Surprise: Major gap between households with and without kids in support for school mask mandates

Surprise: Major gap between households with and without kids in support for school mask mandates
AP Photo/Marta Lavandier

This comes from a poll of New York but there’s no reason to think other states wouldn’t show a similar gap.

How do we explain this result? Is it as simple as parents getting to see firsthand how kids struggle with masking while non-parents remain blissfully unaware?

That’s a major part of it, I think. But not quite all of it.

Households without kids support keeping the school mask mandate in place for another few weeks by a margin of almost two to one. Whereas a majority of households with kids think the mandate should end after February recess or should have been ditched already. Huh.

What’s the difference between the two, besides personal experience with school mask rules? An obvious one: Age. Not all households without kids consist of childless liberals, after all. Many are inhabited by empty-nesters, people in their 50s or older whose children have already left home for college or are on their own. And as all the world knows at this point, the older you are, the more you have to fear from COVID. Go figure that a cohort that includes lots of senior citizens would want their community taking maximum precautions to limit transmission.

But there’s probably a “childless liberals” component to this too. Democrats aged 18-55 are in fact more likely to be childless than Republicans are. Republicans also tend to have more children than Democrats do, which presumably means Dems become empty-nesters earlier on average. To some degree, then, the with kids/without kids divergence in the poll is just a proxy for Republican/Democrat views on precautions. Righties have typically opposed COVID mandates, especially mandates requiring kids to mask, while lefties have followed a “safety first” approach in all aspects.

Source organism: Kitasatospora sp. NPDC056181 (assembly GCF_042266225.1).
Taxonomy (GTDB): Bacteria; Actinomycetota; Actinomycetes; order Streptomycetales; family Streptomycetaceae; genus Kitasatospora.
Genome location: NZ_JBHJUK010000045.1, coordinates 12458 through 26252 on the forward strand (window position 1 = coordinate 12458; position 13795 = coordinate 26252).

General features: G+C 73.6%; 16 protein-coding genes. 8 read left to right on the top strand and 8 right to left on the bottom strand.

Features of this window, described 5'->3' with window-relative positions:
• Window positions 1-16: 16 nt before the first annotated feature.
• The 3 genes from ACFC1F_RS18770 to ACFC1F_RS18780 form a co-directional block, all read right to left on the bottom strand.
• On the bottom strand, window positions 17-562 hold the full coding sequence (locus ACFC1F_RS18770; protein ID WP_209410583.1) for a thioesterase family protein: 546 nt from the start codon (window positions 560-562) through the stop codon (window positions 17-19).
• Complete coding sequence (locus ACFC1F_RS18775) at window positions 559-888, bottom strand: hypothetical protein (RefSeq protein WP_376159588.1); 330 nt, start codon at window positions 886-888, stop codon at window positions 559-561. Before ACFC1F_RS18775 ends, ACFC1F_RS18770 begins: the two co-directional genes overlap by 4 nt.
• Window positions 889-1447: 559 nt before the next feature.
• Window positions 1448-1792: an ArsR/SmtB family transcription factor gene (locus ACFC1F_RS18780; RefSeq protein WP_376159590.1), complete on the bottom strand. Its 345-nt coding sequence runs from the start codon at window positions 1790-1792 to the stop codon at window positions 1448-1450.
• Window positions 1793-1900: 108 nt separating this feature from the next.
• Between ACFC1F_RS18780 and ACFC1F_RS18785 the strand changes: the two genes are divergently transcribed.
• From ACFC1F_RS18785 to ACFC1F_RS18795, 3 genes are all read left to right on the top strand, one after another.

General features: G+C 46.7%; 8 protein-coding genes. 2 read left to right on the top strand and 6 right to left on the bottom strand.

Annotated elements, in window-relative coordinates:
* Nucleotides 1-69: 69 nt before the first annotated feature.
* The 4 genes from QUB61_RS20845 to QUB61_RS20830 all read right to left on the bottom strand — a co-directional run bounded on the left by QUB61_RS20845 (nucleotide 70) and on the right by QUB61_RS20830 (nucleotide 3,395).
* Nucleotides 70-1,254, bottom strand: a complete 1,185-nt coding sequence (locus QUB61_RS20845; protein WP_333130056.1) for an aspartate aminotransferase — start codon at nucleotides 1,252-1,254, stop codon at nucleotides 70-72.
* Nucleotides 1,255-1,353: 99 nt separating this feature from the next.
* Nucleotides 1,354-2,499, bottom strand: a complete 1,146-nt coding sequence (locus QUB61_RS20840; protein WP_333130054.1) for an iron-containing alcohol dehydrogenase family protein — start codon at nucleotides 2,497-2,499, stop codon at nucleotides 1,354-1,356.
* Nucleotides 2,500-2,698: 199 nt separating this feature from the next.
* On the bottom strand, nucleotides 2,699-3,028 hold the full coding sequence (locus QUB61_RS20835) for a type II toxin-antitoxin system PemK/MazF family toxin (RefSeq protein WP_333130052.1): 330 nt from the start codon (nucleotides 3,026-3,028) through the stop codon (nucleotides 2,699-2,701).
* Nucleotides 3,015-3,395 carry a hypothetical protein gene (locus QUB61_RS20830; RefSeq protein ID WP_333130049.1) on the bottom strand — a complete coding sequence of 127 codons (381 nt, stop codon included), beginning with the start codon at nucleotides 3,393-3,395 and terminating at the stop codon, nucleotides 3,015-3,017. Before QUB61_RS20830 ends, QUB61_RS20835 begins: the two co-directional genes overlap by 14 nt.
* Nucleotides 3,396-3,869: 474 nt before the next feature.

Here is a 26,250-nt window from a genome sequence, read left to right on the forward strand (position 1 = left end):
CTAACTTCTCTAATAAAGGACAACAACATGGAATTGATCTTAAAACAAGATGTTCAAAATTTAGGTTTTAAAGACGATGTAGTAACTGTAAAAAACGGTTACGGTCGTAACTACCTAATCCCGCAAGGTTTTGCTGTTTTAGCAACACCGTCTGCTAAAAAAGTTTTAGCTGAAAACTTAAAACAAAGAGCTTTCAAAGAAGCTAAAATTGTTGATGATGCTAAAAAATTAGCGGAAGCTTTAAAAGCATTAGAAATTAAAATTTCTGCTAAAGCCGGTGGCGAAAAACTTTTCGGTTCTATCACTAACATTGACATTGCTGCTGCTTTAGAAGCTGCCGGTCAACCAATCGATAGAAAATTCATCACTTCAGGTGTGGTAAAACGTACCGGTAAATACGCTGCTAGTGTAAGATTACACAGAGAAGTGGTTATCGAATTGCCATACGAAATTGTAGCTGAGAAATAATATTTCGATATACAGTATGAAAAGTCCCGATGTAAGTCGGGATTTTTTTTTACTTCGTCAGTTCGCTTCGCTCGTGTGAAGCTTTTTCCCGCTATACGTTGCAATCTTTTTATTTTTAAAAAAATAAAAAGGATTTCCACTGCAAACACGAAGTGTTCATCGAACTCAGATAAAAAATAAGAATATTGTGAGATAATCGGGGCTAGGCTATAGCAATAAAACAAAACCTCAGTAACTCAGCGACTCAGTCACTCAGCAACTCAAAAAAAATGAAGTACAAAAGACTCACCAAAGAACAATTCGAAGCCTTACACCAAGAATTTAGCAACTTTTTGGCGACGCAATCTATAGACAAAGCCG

Nate Silver points to this data published last month as a reminder that partisanship tends to drive opinion on COVID restrictions more so than, say, one’s personal risk of dying does:

Rationally, younger adults should be the group with the smallest share that’s “very worried” about catching COVID while older adults should have the largest share. But young Americans skew liberal while older Americans skew conservative and, apparently, that influences their view of mandates more than their own risk profile does. Maybe in New York older people lean a bit more pro-mandate than they do nationally due to the state’s heavy Democratic tilt, which would explain why empty-nesters there support continued school masking.

Silver also flags these national numbers from Gallup published last August as evidence that, for whatever reason, parents have typically been more relaxed about COVID than the general population: